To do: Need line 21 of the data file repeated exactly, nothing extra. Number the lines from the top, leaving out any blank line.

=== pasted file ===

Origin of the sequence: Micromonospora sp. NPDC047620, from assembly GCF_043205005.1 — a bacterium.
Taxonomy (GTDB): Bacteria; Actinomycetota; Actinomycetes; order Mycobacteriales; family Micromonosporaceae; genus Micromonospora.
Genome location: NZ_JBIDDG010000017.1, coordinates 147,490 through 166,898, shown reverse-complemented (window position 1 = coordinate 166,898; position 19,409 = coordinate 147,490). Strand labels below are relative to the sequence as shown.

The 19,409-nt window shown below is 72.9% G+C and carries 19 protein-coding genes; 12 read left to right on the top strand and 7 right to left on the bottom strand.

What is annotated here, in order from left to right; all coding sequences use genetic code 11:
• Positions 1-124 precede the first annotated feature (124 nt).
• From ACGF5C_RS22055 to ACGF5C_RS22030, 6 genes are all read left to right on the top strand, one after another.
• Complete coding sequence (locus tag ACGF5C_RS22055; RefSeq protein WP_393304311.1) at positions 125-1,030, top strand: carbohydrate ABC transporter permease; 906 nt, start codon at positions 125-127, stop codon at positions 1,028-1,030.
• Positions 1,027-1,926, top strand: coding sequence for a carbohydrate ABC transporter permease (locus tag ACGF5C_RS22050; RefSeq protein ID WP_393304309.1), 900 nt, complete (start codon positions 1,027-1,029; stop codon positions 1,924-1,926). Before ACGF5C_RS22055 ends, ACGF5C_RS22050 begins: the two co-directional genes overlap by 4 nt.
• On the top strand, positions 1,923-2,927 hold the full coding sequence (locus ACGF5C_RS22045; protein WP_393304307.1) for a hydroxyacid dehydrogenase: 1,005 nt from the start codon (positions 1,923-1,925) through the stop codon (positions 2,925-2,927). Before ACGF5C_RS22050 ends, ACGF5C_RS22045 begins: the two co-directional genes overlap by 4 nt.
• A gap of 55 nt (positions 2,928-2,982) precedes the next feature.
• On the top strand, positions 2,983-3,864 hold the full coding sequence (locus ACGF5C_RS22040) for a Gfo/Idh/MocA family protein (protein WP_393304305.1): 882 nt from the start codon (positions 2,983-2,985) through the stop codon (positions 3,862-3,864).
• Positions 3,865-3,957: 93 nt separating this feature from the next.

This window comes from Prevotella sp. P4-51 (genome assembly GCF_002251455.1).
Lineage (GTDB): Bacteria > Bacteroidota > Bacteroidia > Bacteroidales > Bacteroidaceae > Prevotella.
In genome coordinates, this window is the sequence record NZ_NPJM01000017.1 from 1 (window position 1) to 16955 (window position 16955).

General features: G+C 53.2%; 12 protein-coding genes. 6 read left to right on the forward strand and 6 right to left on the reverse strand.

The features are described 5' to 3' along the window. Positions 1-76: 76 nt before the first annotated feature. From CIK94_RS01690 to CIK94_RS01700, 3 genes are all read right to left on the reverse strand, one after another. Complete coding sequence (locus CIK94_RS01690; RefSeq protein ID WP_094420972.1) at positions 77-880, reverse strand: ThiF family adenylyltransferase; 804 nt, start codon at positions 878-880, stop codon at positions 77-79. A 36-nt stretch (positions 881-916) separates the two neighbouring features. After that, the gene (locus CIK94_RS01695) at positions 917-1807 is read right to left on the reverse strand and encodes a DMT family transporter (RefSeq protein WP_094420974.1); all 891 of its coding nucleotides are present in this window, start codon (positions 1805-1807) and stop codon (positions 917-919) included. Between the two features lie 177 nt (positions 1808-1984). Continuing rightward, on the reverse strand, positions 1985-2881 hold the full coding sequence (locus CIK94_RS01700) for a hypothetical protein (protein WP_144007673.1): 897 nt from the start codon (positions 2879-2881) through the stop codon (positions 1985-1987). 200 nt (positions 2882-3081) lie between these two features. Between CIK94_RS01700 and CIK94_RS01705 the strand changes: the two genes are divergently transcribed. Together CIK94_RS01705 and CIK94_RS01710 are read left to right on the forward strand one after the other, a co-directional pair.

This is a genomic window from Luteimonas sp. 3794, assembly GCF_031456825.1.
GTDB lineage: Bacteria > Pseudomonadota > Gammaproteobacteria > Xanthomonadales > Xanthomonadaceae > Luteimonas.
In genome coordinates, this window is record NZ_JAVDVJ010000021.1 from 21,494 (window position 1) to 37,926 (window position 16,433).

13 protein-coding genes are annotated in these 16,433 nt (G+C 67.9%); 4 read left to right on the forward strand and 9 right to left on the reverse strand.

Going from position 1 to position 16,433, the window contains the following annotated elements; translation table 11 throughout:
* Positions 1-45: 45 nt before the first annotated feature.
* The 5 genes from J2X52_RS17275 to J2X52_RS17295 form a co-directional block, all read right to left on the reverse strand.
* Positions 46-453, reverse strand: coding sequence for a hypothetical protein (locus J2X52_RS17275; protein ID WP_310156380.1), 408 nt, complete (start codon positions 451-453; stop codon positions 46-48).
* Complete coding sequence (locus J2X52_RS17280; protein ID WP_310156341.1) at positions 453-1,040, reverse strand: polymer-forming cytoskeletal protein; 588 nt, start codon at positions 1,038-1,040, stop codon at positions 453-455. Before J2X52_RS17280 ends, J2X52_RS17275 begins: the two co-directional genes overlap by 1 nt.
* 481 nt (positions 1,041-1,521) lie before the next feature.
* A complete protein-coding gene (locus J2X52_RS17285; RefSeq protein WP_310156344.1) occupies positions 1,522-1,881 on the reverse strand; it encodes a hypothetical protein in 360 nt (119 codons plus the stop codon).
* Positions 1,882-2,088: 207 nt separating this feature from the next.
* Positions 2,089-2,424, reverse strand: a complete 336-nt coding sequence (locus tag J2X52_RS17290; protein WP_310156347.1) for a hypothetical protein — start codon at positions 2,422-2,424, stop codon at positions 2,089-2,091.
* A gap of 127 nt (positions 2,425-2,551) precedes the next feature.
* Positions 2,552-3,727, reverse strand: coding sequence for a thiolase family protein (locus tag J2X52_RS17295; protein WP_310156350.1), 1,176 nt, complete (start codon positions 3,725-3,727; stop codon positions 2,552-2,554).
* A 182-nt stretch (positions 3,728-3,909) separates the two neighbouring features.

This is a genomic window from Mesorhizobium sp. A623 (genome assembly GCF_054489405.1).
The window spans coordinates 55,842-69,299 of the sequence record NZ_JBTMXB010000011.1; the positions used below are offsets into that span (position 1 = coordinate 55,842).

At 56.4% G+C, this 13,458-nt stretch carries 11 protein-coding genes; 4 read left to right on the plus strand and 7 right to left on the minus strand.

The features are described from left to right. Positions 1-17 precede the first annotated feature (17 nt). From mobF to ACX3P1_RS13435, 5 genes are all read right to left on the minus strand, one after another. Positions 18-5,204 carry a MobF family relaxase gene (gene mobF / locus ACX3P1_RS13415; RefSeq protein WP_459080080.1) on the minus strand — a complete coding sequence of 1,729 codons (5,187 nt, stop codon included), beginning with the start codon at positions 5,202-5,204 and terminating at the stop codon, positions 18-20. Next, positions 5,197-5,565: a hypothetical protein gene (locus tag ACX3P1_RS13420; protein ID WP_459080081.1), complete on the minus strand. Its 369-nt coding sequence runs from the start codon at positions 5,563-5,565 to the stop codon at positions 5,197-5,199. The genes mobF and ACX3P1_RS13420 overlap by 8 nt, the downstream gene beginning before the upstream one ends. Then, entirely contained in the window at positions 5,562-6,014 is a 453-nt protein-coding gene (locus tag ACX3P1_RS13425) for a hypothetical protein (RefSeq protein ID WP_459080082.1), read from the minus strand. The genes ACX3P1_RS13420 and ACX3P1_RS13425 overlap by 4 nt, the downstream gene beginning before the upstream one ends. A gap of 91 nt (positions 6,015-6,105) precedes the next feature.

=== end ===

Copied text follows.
In genome coordinates, this window is record NZ_JAVDVJ010000021.1 from 21,494 (window position 1) to 37,926 (window position 16,433).